Dipna ends 43-year 400m record, wins silver
Lim-Prasad breaks Chee's 1974 mark en route to winning 400m silver
One of Singapore track and field's oldest national records was finally rewritten last night.
In fact, it was obliterated.
At the Bukit Jalil Stadium, Dipna Lim-Prasad clocked 54.18 seconds in the women's 400m final of the SEA Games, shaving almost an entire second off Chee Swee Lee's previous national best of 55.08sec set at the Asian Games in Tehran in 1974.
The time also gave Lim-Prasad her second silver medal in Kuala Lumpur, following her runner-up finish in the 400m hurdles on Wednesday night.
The 26-year-old finished behind Vietnam's Nguyen Thi Huyen (52.48sec), who also won the 400m hurdles gold.
Thailand's Supanich Poolkerd claimed the bronze in 54.55sec.
Only K Arumugam's men's 50km walk national record set in December 1969 is older than Chee's mark.
When asked to describe her achievement, Lim-Prasad told The New Paper: "Shiok! I've been gunning for the record for the whole of this year.
"I came so close at the Thailand Open (in June) and then was confident I could do it at the Malaysia Open (last month), but had to pull out because of a virus.
"So it's been a long time coming, and I'm glad to finally get it.
"It's surreal... I'm just more shocked I broke it by such a margin."
Lim-Prasad made her SEA Games debut in 2011, but yesterday was the first time she competed in the 400m race at the biennial Games.
She revealed that she was not sure how well she would perform in the final, because her "pacing was inconsistent" during the warm-up.
"In the first 100 to 150m, everybody seemed to be pulling away from me, and I wasn't sure if I was going too slow," she said.
"In the second half of the race, I figured it was time to push, so I just whacked.
"And, towards the end, the Thai girl was pushing me so I just told myself, 'I cannot let her overtake me'."
Lim-Prasad's time last night was all the more remarkable considering she had broken the 56-second barrier only 14 months ago.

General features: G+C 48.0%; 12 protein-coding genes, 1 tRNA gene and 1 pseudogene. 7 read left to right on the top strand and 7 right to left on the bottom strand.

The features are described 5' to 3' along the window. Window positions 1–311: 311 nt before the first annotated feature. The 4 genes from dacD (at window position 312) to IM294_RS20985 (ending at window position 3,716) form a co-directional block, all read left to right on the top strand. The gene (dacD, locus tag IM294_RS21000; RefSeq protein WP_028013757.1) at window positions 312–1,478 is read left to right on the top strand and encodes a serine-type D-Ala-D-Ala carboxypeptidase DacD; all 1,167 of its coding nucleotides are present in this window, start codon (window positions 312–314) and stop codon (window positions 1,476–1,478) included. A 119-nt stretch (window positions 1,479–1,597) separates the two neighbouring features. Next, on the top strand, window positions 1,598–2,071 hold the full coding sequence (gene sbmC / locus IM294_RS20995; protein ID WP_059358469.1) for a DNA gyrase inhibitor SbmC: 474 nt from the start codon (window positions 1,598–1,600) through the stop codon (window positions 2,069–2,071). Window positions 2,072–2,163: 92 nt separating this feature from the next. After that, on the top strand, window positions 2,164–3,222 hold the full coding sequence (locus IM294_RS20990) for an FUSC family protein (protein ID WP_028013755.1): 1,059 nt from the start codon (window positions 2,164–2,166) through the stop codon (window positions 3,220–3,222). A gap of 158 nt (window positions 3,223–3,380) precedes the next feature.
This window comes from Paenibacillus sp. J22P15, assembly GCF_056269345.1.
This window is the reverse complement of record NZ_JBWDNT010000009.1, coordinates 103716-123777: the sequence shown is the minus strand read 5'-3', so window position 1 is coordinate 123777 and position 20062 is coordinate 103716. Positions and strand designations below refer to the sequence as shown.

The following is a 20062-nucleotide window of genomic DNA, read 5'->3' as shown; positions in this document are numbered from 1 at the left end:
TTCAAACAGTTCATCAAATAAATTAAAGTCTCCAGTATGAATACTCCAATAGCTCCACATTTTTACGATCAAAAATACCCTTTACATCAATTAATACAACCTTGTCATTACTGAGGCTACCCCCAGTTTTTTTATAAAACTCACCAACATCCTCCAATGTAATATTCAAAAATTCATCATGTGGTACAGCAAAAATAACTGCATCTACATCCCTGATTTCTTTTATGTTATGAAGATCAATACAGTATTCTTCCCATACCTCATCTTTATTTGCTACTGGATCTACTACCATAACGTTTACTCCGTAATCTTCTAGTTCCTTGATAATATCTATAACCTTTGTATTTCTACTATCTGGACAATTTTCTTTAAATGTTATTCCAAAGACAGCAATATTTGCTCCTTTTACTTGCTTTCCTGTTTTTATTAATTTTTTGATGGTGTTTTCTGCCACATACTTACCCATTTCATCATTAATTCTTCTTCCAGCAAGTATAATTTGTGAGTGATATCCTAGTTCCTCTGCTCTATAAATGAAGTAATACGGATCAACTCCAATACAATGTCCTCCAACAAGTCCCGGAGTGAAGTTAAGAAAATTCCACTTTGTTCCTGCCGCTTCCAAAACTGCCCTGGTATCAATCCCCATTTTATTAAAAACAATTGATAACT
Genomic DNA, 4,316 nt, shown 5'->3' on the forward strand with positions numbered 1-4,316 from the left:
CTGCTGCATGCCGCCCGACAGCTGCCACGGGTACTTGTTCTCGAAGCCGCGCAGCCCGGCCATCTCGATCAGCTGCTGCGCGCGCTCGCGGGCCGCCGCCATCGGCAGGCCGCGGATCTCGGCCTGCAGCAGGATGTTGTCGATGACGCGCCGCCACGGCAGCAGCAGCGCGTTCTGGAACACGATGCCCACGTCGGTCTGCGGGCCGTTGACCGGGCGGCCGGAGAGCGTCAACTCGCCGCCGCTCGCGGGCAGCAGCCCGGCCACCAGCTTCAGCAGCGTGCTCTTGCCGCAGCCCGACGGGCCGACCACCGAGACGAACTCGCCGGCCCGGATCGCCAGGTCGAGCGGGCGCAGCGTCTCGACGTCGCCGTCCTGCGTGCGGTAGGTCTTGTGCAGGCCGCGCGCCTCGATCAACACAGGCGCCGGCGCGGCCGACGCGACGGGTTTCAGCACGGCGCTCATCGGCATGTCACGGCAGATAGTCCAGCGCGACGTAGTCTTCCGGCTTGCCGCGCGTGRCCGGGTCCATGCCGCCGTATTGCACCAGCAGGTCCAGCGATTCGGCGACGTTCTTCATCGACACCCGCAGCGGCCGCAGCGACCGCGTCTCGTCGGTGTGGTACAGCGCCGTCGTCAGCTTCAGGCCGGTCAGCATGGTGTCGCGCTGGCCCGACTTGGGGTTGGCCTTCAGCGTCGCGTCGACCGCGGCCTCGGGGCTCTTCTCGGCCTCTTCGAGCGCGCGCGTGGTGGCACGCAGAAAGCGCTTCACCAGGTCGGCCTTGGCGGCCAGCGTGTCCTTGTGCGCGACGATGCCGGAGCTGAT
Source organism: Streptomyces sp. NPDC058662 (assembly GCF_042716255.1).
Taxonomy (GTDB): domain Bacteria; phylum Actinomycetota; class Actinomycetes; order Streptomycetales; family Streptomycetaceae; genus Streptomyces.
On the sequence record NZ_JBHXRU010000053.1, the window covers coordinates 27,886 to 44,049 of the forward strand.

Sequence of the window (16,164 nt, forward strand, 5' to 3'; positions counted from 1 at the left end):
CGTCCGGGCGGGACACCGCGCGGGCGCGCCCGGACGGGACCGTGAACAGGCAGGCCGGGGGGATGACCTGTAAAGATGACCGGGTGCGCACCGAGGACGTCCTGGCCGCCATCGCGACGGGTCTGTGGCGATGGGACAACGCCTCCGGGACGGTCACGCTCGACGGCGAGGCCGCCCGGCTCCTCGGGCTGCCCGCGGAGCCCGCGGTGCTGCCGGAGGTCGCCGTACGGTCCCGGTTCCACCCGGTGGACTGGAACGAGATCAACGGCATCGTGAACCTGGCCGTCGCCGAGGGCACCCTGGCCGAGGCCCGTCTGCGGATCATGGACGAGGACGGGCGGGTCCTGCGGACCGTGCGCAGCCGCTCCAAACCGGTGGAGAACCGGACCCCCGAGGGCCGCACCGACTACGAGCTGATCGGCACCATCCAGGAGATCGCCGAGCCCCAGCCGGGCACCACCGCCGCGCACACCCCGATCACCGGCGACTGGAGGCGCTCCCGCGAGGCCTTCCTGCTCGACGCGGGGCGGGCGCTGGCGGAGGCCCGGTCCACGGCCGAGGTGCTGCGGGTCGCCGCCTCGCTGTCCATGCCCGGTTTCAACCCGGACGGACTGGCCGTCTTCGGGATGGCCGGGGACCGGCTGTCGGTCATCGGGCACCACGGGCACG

She attributed the significant improvements in her time to the efforts of her coach, Luis Cunha, whom she had been working with since December 2014.
She said her next target is to go below 54 seconds, and added she hoped she could achieve it with the Portuguese by her side.
"One theory is that I was running very slow so it's easier to improve (with such times)," she quipped, when asked about her vast improvement.
"But I guess Luis just made me a better athlete. His training is very smart and he is very meticulous with his plans.
"He always emphasises that being a better athlete is not just during training, but for 24 hours a day, and I guess it has made a difference for me.
"His contract (with Sport Singapore) ends at the end of this year and I really hope he gets an extension so I can continue to work with him and improve."
Meanwhile, there was controversy in the women's high jump final.
Singapore's Michelle Sng and Vietnam's Dong Thi Viet Anh were mistakenly awarded a joint gold medal after both had cleared 1.83 metres.
Games officials had begun packing up the high jump equipment when the two athletes were recalled for a jump-off.
Dong then cleared 1.82m but Sng was unable to do so.
In the end, Sng, 30, had to settle for silver, although The New Paper understands that as of press time, Team Singapore officials had appealed the decision and were awaiting the decision of the SEA Games appeals committee.